Last week I showed you a stack of books.
1. Introduction to Algorithms
This book is like an encyclopedia of algorithms. The algorithms are presented with pseudo code so it doesn’t matter what your favorite programming language is. A very rigorous mathematical approach is used for the analysis of for instance performance.
2. Groovy in Action
Groovy is a new programming language, that is based on Java, but has optional dynamic typing. Groovy also borrows features from Python and Ruby. The examples in this book appealed most to me. Even if, after reading this book as a Java developer, you still want to stick with Java, you would have learned just as much about Java as from any Java book. Groovy is after all very similar to Java.
3. Vi Improved
If you have read my blogs from the very beginning you would know that I am a Vim fan. Even when I write code in Eclipse I try to do it the vi(m) way as much as possible. I don’t recommend reading this book in one go. Rather I suggest reading a bit and then trying out what you read.
4. JUnit Recipes
JUnit is the most popular unit testing framework for Java. JUnit Recipes gives you tons of useful unit testing tips. This book is now outdated, since it covers an older version of JUnit – the one without annotations. Still I learned a lot of basic principles from it.
5. Sed & awk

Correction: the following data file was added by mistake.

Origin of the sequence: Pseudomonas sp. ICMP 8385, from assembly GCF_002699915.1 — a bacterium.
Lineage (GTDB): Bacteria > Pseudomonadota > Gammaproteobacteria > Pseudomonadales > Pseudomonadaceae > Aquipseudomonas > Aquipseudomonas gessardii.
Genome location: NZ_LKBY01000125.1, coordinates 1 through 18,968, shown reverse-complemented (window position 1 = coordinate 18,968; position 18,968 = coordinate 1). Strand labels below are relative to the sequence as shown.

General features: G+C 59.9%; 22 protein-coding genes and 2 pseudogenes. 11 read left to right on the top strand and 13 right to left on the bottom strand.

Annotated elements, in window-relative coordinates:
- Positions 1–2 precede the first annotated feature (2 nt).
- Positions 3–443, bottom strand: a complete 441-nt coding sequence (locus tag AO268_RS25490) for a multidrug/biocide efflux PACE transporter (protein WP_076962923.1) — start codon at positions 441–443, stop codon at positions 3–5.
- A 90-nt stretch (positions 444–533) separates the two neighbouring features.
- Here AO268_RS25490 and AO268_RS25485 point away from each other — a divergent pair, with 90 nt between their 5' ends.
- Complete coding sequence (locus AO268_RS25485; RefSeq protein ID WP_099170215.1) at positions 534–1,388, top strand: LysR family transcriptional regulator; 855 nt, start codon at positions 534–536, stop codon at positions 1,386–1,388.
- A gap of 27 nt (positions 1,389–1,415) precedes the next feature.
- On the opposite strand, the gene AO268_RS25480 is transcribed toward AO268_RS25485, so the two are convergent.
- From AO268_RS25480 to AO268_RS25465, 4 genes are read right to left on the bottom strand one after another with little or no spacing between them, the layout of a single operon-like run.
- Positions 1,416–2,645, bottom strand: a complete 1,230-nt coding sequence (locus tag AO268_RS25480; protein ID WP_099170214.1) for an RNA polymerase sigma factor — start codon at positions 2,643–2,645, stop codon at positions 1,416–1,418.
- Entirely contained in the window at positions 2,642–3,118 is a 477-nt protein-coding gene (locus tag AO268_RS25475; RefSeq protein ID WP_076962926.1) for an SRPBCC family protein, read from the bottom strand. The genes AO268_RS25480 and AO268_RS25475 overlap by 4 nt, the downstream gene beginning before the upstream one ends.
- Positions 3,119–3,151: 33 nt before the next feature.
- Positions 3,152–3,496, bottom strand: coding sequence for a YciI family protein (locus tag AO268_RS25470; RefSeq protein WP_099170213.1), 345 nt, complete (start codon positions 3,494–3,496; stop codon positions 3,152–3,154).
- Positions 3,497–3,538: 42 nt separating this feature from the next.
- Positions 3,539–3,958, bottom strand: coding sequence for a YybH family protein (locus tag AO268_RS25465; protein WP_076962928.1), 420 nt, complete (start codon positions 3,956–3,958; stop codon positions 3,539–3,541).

6. NumPy Beginner’s Guide
Finally, it is time to talk about my book NumPy Beginner’s Guide. The first and only book for beginners about NumPy. NumPy Beginner’s Guide is an action-packed guide for the easy-to-use, high performance, Python based free open source NumPy mathematical library using real-world examples. The book will teach you how to analyze large data sets with statistical functions and execute complex linear algebra and mathematical computations.
This week a new review has come to my attention from Stefan Scherfke – one of the technical reviewers of NumPy Beginner’s Guide. Also a few people declared online their intention to review the book – Doug Finke and MousePython. If you are interested in reviewing NumPy Beginner’s Guide in return for a free copy have a look at this Python forum post.
Next week I am planning to write a small NumPy example concerning Markov chains. I am looking forward to your visit next week.